For millennia, markets have not flourished without the help of the state. Without regulations and government support, the nineteenth-century English cloth-makers and Portuguese winemakers whom the economist David Ricardo made famous in his theory of comparative advantage would have never attained the scale necessary to drive international trade. Most economists rightly emphasize the role of the state in providing public goods and correcting market failures, but they often neglect the history of how markets came into being in the first place. The invisible hand of the market depended on the heavier hand of the state.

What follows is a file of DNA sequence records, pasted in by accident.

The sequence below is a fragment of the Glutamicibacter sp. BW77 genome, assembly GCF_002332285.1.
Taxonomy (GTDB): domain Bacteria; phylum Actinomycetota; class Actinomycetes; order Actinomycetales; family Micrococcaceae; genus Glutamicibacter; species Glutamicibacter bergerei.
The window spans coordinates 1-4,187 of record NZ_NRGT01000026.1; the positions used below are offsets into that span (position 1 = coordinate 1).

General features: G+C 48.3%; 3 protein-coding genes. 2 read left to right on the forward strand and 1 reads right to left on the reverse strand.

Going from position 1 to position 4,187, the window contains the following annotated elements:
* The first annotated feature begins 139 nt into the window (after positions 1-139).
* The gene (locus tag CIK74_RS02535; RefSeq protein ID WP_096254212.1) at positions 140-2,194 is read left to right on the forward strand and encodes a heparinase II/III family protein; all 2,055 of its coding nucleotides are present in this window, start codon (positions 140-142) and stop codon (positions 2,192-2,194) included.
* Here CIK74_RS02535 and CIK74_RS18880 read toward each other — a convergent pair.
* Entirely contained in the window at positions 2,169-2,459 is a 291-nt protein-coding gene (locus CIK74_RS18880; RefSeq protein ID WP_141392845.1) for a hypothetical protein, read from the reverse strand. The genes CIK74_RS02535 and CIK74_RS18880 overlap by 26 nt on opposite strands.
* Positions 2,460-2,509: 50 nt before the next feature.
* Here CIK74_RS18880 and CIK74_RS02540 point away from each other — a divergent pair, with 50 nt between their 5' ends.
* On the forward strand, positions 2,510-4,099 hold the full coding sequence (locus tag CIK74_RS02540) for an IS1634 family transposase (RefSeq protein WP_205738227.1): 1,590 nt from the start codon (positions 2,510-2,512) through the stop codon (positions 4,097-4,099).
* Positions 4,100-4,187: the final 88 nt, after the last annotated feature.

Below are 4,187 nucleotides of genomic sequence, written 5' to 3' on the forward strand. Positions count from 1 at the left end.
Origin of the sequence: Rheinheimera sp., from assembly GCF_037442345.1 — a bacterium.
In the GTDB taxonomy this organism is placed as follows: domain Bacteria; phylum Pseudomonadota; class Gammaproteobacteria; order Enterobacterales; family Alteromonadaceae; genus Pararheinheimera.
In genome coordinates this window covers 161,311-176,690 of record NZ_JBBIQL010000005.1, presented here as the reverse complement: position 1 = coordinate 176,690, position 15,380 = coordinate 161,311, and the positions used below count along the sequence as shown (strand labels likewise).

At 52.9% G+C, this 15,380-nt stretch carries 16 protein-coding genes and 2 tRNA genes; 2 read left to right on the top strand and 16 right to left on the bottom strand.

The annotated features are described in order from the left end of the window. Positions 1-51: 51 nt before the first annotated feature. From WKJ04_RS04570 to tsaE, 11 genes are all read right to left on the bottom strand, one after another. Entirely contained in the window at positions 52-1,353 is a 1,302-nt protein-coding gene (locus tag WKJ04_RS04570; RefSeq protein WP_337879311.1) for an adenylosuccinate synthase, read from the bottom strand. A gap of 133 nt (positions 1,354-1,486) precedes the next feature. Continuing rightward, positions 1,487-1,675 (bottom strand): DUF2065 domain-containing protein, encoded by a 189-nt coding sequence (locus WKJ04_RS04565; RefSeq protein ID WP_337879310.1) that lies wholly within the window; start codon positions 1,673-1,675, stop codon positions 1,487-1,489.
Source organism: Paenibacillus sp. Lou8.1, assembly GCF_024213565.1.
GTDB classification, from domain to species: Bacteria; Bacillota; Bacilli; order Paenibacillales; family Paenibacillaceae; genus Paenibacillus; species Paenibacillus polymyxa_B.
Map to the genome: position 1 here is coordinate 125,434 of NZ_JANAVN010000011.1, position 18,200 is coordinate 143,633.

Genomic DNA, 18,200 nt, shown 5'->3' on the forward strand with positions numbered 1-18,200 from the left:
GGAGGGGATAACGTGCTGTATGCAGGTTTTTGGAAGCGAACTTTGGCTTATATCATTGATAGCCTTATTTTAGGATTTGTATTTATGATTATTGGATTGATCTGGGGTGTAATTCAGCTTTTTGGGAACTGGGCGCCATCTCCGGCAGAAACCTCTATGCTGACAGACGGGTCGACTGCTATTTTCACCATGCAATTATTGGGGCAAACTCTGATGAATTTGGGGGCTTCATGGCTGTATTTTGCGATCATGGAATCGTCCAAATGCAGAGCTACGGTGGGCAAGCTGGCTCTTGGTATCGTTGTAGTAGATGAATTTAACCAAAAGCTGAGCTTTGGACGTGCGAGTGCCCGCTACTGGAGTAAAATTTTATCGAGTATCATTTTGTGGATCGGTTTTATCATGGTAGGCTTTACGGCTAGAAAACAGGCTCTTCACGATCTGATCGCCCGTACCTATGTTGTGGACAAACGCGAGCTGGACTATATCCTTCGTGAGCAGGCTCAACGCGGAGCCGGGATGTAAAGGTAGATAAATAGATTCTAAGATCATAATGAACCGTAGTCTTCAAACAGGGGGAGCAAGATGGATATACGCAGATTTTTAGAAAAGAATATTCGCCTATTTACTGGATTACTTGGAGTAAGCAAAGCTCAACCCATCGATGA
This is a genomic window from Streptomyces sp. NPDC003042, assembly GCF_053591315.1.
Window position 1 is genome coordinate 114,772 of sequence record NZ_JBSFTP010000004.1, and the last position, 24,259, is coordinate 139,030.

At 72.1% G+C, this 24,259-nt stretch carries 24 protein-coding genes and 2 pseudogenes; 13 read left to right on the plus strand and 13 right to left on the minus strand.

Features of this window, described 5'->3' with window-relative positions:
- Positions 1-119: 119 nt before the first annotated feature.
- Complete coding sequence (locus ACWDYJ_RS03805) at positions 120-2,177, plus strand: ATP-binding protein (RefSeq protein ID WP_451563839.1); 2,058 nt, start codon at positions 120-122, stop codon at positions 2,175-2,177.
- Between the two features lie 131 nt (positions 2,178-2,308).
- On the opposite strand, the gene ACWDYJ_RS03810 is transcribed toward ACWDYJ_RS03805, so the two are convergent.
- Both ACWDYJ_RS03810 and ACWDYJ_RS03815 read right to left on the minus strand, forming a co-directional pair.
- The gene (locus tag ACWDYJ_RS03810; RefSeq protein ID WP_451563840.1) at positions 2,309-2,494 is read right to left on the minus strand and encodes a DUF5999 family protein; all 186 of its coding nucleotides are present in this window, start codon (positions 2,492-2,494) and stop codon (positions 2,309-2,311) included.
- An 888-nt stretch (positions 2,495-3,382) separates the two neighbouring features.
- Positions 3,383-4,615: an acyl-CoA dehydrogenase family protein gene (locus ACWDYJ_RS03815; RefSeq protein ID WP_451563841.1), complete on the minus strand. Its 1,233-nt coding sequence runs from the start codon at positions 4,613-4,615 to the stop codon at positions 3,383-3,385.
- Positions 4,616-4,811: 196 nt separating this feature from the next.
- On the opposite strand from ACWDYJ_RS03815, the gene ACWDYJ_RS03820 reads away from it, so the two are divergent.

The state requires something simple to perform its multiple roles: revenue. It takes money to build roads and ports, to provide education for the young and health care for the sick, to finance the basic research that is the wellspring of all progress, and to staff the bureaucracies that keep societies and economies in motion.